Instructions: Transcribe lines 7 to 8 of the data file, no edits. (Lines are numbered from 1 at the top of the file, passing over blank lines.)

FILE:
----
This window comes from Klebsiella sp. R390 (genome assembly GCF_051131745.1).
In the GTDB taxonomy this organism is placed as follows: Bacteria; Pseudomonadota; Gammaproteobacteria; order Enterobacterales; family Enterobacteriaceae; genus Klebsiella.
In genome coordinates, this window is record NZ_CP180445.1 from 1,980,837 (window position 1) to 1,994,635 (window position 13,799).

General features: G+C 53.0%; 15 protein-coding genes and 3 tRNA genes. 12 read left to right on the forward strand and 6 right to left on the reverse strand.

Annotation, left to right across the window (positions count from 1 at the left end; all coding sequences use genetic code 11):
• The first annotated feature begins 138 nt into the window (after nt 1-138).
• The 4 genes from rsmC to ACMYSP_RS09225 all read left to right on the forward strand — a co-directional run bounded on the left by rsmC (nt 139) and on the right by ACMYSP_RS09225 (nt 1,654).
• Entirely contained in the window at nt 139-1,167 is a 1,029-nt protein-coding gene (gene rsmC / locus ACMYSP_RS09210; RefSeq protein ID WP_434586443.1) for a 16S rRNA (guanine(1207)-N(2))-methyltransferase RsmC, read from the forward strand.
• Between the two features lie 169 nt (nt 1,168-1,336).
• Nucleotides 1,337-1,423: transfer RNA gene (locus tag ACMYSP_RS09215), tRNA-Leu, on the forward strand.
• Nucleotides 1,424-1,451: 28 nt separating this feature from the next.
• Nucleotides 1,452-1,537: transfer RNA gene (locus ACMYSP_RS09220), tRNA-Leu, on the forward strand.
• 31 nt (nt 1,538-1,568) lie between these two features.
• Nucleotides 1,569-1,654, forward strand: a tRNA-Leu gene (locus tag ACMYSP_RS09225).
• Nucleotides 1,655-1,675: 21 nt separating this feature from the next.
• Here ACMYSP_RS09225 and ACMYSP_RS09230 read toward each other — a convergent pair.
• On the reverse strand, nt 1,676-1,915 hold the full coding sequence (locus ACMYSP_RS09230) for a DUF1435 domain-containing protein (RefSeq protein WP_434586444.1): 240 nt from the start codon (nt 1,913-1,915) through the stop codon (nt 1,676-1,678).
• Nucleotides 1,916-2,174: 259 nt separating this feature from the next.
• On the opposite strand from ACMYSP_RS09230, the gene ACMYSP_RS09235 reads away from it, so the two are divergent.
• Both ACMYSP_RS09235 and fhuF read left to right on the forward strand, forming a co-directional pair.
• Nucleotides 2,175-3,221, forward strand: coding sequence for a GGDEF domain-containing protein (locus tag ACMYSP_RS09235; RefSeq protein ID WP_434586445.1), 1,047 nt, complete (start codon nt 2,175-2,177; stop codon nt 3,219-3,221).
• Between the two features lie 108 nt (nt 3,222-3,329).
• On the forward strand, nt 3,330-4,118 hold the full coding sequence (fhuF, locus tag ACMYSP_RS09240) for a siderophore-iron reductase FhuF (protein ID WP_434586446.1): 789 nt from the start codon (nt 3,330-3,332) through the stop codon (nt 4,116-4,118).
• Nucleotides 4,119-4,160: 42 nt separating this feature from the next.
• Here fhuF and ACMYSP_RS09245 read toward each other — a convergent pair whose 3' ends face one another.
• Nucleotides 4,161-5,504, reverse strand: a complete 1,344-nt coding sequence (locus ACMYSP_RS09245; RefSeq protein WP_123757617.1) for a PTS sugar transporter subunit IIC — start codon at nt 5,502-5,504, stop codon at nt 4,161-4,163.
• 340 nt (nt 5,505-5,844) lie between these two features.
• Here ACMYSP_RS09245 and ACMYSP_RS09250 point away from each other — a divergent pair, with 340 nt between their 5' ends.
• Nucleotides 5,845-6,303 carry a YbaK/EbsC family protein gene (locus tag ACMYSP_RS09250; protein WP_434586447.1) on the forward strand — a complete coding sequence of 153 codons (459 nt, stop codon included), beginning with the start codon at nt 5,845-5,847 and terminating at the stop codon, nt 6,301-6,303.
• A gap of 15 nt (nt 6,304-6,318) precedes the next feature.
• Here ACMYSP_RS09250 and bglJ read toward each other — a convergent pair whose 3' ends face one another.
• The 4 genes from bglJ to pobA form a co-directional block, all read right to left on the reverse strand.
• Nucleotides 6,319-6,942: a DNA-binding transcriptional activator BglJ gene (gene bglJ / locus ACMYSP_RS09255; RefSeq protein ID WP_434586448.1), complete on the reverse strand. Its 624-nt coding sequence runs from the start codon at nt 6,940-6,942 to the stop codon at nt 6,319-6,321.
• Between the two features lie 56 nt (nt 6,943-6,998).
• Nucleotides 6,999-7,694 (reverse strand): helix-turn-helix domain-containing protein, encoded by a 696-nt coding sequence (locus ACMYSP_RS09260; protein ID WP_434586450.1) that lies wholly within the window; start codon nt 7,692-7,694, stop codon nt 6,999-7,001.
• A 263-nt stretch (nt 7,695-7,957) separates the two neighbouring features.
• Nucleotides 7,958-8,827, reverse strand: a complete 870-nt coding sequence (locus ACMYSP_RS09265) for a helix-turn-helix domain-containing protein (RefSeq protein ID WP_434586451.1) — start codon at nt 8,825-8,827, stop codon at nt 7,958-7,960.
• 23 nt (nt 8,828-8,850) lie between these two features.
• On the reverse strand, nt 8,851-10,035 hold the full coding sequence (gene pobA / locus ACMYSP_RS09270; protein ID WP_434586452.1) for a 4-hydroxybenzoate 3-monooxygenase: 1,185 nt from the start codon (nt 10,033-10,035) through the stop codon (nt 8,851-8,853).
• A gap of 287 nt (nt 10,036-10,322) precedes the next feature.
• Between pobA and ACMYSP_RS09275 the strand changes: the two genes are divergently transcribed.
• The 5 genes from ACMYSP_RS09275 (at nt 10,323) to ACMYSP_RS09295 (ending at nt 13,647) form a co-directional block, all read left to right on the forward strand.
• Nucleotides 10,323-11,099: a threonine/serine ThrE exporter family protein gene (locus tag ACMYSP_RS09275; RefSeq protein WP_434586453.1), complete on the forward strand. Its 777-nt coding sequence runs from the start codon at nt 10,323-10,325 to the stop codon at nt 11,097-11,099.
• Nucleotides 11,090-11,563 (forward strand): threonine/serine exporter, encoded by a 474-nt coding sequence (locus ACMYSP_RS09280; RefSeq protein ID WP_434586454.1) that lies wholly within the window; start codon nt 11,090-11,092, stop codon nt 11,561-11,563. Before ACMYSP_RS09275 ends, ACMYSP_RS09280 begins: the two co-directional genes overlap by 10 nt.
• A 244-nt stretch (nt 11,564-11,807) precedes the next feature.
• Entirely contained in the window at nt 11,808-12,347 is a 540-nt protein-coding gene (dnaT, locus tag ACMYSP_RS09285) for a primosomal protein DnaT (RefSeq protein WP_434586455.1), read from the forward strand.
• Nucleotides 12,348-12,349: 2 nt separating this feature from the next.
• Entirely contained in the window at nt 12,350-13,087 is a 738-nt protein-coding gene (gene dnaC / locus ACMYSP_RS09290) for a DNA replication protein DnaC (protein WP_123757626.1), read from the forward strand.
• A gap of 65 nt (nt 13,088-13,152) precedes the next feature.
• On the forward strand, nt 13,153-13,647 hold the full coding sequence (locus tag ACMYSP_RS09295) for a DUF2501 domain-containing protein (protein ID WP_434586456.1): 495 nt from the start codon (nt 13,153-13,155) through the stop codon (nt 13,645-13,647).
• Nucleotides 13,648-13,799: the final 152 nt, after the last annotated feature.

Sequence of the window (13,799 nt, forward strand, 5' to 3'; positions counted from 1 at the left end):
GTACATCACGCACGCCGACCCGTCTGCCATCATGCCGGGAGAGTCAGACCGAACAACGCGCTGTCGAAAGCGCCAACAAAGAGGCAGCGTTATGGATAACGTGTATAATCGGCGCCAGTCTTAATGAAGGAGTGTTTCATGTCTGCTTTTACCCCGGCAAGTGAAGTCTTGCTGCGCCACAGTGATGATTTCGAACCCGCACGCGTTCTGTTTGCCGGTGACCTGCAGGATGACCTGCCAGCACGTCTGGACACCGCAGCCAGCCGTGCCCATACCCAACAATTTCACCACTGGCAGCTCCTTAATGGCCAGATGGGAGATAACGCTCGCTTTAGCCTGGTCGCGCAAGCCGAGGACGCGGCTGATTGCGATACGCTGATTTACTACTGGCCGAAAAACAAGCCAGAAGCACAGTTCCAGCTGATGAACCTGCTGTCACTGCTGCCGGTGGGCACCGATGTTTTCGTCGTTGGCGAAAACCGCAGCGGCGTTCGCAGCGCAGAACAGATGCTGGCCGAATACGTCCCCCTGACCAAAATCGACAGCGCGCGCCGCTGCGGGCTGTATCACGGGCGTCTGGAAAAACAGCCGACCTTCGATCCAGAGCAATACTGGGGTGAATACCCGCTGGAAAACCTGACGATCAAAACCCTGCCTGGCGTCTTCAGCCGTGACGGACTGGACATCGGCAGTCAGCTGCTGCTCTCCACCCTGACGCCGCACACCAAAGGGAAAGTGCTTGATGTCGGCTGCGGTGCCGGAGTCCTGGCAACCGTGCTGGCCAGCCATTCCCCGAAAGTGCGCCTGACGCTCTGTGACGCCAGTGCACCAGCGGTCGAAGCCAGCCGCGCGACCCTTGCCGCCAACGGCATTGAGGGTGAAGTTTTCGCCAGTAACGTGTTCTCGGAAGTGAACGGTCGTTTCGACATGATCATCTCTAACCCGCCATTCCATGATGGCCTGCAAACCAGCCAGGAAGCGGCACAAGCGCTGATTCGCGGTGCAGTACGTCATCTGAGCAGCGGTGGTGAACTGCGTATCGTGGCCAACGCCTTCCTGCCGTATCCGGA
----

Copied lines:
• The 4 genes from rsmC to ACMYSP_RS09225 all read left to right on the forward strand — a co-directional run bounded on the left by rsmC (nt 139) and on the right by ACMYSP_RS09225 (nt 1,654).
• Entirely contained in the window at nt 139-1,167 is a 1,029-nt protein-coding gene (gene rsmC / locus ACMYSP_RS09210; RefSeq protein ID WP_434586443.1) for a 16S rRNA (guanine(1207)-N(2))-methyltransferase RsmC, read from the forward strand.